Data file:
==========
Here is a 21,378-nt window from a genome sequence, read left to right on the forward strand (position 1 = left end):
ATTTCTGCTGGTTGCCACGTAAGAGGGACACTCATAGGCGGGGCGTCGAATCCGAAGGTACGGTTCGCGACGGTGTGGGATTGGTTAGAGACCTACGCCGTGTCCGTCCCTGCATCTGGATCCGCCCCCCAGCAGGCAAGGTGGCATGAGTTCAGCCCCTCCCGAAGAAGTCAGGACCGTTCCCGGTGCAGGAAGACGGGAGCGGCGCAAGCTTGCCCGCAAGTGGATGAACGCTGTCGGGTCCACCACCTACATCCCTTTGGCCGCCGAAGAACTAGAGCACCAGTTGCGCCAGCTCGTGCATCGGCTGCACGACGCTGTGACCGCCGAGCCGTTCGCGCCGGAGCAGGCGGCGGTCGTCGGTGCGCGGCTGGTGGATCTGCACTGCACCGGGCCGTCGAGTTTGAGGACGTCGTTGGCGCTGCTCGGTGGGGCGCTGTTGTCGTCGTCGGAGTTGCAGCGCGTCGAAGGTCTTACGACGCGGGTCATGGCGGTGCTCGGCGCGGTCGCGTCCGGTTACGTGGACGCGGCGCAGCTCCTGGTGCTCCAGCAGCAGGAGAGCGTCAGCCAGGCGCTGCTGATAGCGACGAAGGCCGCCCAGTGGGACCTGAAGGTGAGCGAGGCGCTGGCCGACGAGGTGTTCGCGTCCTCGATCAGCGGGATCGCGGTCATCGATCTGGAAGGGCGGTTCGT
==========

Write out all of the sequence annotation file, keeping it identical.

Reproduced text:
Here is a 21,378-nt window from a genome sequence, read left to right on the forward strand (position 1 = left end):
ATTTCTGCTGGTTGCCACGTAAGAGGGACACTCATAGGCGGGGCGTCGAATCCGAAGGTACGGTTCGCGACGGTGTGGGATTGGTTAGAGACCTACGCCGTGTCCGTCCCTGCATCTGGATCCGCCCCCCAGCAGGCAAGGTGGCATGAGTTCAGCCCCTCCCGAAGAAGTCAGGACCGTTCCCGGTGCAGGAAGACGGGAGCGGCGCAAGCTTGCCCGCAAGTGGATGAACGCTGTCGGGTCCACCACCTACATCCCTTTGGCCGCCGAAGAACTAGAGCACCAGTTGCGCCAGCTCGTGCATCGGCTGCACGACGCTGTGACCGCCGAGCCGTTCGCGCCGGAGCAGGCGGCGGTCGTCGGTGCGCGGCTGGTGGATCTGCACTGCACCGGGCCGTCGAGTTTGAGGACGTCGTTGGCGCTGCTCGGTGGGGCGCTGTTGTCGTCGTCGGAGTTGCAGCGCGTCGAAGGTCTTACGACGCGGGTCATGGCGGTGCTCGGCGCGGTCGCGTCCGGTTACGTGGACGCGGCGCAGCTCCTGGTGCTCCAGCAGCAGGAGAGCGTCAGCCAGGCGCTGCTGATAGCGACGAAGGCCGCCCAGTGGGACCTGAAGGTGAGCGAGGCGCTGGCCGACGAGGTGTTCGCGTCCTCGATCAGCGGGATCGCGGTCATCGATCTGGAAGGGCGGTTCGT